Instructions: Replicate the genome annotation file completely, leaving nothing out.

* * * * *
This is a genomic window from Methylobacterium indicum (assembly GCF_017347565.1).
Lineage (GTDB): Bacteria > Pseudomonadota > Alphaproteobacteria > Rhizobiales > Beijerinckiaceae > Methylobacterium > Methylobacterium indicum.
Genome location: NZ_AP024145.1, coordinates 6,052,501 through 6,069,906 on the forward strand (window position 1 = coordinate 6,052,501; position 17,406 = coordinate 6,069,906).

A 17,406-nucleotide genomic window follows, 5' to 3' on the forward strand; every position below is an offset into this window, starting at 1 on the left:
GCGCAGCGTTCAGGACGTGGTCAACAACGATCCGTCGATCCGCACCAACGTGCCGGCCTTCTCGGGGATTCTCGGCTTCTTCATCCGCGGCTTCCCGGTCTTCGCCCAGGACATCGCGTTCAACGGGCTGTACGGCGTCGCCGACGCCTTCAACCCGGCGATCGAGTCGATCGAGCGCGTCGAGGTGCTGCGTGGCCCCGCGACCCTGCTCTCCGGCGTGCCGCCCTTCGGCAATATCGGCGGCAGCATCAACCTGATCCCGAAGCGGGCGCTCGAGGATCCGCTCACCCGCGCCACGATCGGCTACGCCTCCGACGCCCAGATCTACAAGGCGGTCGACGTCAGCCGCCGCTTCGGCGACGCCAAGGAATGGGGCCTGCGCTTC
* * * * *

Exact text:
This is a genomic window from Methylobacterium indicum (assembly GCF_017347565.1).
Lineage (GTDB): Bacteria > Pseudomonadota > Alphaproteobacteria > Rhizobiales > Beijerinckiaceae > Methylobacterium > Methylobacterium indicum.
Genome location: NZ_AP024145.1, coordinates 6,052,501 through 6,069,906 on the forward strand (window position 1 = coordinate 6,052,501; position 17,406 = coordinate 6,069,906).

A 17,406-nucleotide genomic window follows, 5' to 3' on the forward strand; every position below is an offset into this window, starting at 1 on the left:
GCGCAGCGTTCAGGACGTGGTCAACAACGATCCGTCGATCCGCACCAACGTGCCGGCCTTCTCGGGGATTCTCGGCTTCTTCATCCGCGGCTTCCCGGTCTTCGCCCAGGACATCGCGTTCAACGGGCTGTACGGCGTCGCCGACGCCTTCAACCCGGCGATCGAGTCGATCGAGCGCGTCGAGGTGCTGCGTGGCCCCGCGACCCTGCTCTCCGGCGTGCCGCCCTTCGGCAATATCGGCGGCAGCATCAACCTGATCCCGAAGCGGGCGCTCGAGGATCCGCTCACCCGCGCCACGATCGGCTACGCCTCCGACGCCCAGATCTACAAGGCGGTCGACGTCAGCCGCCGCTTCGGCGACGCCAAGGAATGGGGCCTGCGCTTC